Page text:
You also have to consider the behavior of different types of RVers. Most motorhome customers are upgrading from a different RV while a large number of towable buyers are making their first RV purchase.
RVers buying their first camper are eager to get the first trip under their belt. I can’t tell you how often a towable customer takes delivery and immediately embarks on their maiden voyage.
A motorhome customer has a little more of a “been there done that” attitude, and while their love for camping hasn’t changed their eagerness to go right now is tempered.
We see a lot of excited towable RV buyers who want to take delivery of their RV ASAP. Meanwhile, more motorized customers are happy to wait for an RV they’ve special ordered to meet their exact wants and needs.
This customer behavior means that a dealership needs to have a lot of different towable options on their lot, but can have limited motorized inventory.
The more models, the more likely a dealer is to have what the RVer wants in stock. This is why a towable manufacturer offers far more ready-to-go models than a motorized manufacturer.
Pick Your Ideal Floor RV Plan
Now that you know what the different numbers and letters mean in a RV’s model number, you can decide what floor plan is best for you. Looking for a mid-size travel trailer with bunks for the kids? Try a 26BH. Want extra living space? Find one with a slide with the 26BHS. Surely there is a combination out there that’s right for you!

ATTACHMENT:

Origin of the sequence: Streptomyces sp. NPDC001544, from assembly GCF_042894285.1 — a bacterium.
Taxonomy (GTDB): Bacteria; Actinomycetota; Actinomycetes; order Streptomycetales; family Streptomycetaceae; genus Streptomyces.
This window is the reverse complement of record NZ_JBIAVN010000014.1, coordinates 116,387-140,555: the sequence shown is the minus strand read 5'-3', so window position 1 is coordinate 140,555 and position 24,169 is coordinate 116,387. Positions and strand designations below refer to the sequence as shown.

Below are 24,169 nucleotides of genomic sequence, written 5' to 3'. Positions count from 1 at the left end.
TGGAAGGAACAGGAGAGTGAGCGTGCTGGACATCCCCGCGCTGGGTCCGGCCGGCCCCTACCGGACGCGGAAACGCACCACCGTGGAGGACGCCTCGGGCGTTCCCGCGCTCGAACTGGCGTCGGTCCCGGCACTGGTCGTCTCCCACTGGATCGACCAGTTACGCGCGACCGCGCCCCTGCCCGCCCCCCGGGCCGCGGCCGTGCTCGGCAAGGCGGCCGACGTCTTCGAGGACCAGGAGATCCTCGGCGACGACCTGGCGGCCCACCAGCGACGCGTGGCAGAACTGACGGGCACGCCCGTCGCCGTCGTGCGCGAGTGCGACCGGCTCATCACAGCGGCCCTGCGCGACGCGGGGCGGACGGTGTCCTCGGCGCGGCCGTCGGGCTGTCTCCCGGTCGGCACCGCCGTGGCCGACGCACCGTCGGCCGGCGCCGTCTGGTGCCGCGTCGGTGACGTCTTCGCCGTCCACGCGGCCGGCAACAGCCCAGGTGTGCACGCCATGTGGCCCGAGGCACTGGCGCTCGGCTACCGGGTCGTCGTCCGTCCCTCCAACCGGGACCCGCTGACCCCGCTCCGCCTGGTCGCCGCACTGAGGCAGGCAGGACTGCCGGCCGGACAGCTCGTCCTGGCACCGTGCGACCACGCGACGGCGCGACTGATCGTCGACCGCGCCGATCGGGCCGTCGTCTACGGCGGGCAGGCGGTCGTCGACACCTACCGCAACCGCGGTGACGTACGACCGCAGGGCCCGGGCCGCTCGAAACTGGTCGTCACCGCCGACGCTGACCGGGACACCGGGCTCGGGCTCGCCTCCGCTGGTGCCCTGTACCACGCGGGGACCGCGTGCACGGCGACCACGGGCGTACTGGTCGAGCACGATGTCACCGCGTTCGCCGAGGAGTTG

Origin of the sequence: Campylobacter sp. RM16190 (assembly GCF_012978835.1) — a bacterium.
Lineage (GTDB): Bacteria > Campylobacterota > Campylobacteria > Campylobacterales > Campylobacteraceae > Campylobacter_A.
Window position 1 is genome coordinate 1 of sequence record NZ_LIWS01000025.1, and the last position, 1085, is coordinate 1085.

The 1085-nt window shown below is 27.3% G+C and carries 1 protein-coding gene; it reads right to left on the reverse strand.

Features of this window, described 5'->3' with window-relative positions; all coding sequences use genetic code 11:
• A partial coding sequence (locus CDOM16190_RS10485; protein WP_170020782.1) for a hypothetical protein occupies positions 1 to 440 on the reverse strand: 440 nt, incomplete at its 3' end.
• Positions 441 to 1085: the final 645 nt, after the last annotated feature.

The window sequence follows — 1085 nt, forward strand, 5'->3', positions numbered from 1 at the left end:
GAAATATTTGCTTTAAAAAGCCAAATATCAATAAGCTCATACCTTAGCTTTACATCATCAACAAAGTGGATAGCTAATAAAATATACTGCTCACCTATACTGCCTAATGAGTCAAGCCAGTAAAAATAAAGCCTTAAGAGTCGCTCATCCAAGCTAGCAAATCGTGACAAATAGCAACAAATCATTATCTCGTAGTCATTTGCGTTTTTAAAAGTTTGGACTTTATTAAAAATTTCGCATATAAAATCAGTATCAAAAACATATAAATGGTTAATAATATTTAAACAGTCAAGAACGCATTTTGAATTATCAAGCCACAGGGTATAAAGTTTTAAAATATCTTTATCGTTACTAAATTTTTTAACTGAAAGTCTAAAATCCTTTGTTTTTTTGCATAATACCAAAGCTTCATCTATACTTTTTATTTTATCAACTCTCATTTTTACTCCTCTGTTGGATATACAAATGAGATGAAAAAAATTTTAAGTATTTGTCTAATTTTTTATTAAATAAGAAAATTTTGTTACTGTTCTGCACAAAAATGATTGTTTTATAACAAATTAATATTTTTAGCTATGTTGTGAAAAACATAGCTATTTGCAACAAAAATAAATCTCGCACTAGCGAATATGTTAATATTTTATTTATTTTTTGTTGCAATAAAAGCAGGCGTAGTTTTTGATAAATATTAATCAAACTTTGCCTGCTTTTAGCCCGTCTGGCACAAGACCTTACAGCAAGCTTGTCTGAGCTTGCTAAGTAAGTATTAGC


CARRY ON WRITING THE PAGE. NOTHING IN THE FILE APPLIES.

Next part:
From tiny teardrop trailers to Class A Diesel RVs, Bish’s has something for every RVer. Feel free to browse our inventory to see if we have the right floor plan model for you!
We also have an abundance of folks at Bish’s that are fluent in RV. So, if you’d like some help determining what a model number stands for or choosing the right floor plan for your needs, reach out anytime – we love to help!
Bish’s RV Content Writer & Editor
Thinks nature is great. Thinks it’s greater with a comfortable bed and working bathroom.